Most Gassers are based on production models from the ‘30s through the ‘60s that have been stripped of extra weight, modified with a solid front axle and “jacked up” with suspension modifications. Cars with shorter wheelbases are preferable due to lower overall weights. Other modifications were weight-reduction techniques including fiberglass body panels, stripped interiors, bumper removal and Plexiglas windows. Built for racing, Gassers are often subject to an engine swap and it’s common to include fuel injection and performance headers. These changes translate to faster speeds and lower elapsed times at the drags.

But, these modifications are not just thrown-together by shade-tree mechanics! There is science behind the choices, and they've been time-tested by the daring guys that jumped behind the wheel and raced them. And, there are rules you adhere to when creating a Gasser. Big meaty tires in the rear, smaller tires in the front, yes, but true Gassers adhere to a formula perfected by the pioneers, and it's one that is not often deviated from. Those who make them know, for example, that there are only 5 wheels you can put on the front of a Gasser!

Certain brands of cars were well-suited to being modified into Gassers. Most popular were the Willys, Anglia, Henry J, Austin, Studebaker, Thames and of course, Chevrolet and Ford. So what specific model cars are chosen for Gassers?  Although just about any car could be made into a Gasser style, the ones that were selected have remained the most sought after by those who covet them. Probably the best-known, most-popular, most-desired (and thereby most-expensive) is the Willys.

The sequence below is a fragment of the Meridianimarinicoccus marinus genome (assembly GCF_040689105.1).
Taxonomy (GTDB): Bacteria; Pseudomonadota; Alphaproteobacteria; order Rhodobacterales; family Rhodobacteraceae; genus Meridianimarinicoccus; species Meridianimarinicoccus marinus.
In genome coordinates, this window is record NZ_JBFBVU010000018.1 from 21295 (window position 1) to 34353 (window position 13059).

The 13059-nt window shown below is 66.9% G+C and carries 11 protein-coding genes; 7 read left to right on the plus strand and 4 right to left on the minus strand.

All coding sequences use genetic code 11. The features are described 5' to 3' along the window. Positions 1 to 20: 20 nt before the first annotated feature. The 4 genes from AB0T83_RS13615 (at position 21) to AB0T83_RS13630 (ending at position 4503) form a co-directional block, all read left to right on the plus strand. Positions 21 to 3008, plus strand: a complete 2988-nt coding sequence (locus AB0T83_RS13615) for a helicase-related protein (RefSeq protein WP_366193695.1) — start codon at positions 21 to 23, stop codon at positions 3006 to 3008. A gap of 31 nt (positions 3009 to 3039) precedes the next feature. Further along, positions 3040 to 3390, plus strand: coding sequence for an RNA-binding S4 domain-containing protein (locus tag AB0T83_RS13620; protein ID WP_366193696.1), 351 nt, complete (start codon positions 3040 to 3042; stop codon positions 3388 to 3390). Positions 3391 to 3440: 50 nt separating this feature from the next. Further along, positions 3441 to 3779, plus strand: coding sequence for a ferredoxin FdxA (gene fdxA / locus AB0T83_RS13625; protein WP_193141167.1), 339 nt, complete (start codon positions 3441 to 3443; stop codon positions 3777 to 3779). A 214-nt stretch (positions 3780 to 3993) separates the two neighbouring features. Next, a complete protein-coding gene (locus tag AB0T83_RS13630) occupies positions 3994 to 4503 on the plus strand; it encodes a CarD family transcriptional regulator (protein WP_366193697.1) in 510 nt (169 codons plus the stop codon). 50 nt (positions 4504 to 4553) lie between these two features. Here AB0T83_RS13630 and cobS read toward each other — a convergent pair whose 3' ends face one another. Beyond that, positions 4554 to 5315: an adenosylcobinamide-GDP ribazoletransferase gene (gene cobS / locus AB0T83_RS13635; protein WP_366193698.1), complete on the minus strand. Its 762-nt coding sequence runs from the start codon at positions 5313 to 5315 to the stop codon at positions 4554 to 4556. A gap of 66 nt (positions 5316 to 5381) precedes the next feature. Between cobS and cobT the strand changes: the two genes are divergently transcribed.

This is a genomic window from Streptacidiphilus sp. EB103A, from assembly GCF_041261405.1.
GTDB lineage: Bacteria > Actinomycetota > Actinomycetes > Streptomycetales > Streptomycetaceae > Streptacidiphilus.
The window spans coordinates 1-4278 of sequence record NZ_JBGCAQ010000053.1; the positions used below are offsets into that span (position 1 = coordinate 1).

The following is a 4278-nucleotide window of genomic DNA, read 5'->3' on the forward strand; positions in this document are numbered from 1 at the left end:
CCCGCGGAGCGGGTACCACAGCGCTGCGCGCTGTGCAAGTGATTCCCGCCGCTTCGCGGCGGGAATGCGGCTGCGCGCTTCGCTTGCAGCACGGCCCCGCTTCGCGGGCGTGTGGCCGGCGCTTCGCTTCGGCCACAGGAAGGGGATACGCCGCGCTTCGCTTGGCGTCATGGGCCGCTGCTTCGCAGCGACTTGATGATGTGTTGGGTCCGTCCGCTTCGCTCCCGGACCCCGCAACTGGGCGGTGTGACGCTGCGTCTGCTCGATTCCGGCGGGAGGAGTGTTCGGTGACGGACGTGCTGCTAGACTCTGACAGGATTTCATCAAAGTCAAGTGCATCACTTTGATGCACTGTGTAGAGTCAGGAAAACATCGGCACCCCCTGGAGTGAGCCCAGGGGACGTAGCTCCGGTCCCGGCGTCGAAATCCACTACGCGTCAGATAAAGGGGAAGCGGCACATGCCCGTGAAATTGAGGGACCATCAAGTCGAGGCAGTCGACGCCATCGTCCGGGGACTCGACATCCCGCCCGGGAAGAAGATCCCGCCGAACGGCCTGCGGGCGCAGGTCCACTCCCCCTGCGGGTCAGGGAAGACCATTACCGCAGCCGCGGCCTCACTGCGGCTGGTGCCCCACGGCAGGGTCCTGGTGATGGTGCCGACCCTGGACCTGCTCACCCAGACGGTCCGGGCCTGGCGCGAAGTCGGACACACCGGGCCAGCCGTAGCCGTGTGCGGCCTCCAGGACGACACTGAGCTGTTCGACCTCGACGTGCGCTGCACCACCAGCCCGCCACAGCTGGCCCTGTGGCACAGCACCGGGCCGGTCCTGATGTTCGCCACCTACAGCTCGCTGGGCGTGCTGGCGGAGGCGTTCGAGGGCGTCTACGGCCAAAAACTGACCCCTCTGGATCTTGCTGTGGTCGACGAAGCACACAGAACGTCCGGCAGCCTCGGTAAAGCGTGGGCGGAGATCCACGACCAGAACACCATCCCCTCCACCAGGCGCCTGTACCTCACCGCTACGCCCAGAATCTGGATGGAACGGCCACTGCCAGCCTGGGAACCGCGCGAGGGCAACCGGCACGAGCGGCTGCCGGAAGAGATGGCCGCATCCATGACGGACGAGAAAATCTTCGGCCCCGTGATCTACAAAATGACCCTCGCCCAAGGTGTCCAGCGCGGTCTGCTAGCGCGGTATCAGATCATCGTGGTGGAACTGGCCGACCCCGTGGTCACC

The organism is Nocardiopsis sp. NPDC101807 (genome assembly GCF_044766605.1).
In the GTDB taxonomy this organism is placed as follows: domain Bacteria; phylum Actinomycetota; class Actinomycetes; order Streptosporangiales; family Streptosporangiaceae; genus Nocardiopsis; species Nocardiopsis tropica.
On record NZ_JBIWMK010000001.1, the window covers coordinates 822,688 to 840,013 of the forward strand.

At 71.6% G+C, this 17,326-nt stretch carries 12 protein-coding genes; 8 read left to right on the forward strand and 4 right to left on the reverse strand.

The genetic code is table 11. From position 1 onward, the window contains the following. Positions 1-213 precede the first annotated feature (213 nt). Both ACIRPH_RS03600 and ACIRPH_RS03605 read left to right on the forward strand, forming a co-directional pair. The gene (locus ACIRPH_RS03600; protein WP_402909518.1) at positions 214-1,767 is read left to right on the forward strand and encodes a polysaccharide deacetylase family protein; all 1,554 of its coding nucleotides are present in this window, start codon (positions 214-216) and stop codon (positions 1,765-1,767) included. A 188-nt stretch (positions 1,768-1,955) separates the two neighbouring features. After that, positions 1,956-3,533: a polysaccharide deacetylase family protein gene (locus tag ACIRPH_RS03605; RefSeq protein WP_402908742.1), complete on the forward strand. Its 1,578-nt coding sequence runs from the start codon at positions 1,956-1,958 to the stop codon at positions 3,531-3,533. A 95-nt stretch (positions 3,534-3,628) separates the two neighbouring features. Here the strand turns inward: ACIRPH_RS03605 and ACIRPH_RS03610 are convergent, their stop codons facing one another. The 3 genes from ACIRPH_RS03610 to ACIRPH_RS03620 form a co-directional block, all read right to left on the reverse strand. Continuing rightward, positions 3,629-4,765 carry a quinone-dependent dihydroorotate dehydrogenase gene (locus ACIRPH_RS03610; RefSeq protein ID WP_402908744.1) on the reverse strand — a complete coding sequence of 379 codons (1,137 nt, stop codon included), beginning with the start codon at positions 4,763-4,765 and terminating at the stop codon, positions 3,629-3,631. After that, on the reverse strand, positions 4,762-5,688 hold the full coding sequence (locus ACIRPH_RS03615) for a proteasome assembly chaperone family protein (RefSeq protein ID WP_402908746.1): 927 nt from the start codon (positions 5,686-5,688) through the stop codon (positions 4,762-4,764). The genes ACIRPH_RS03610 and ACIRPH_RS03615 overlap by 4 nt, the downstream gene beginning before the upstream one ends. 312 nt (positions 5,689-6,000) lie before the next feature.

Willys vehicles dominate the "most-desired" list and have cars from two distinct eras, with the '41 Willys topping the list. The '41-'42 Willys were officially called the Willys Americar. Willys-Overland produced this style from '37 to '42, long before the company later became known as Jeep. The '40 Willys runs a close second with their distinctive two-piece grill assembly and slightly different trim design. The '33 Willys Model 77 Coupe is #3 on the list. Back in the day, $395 bought you a vehicle that now sells for $90k or more in original steel.

Other popular Gassers include the '55 Chevy Gasser, which many have dubbed as the "coolest" of all the Gassers. Chevy conversions were popular in large part because of the great monster stock engines that Chevy created. They were easy to work on, parts were affordable and plentiful, and they were customizable. Add a solid front axle, fiberglass front end, fenderwell headers, radiused wheel wells,'ve got yourself a Gasser! It's no wonder why the '55 Gasser got starring roles in classic 50's movies such as American Graffiti, Two Lane Blacktop, and a lesser-known Sometimes They Come Back.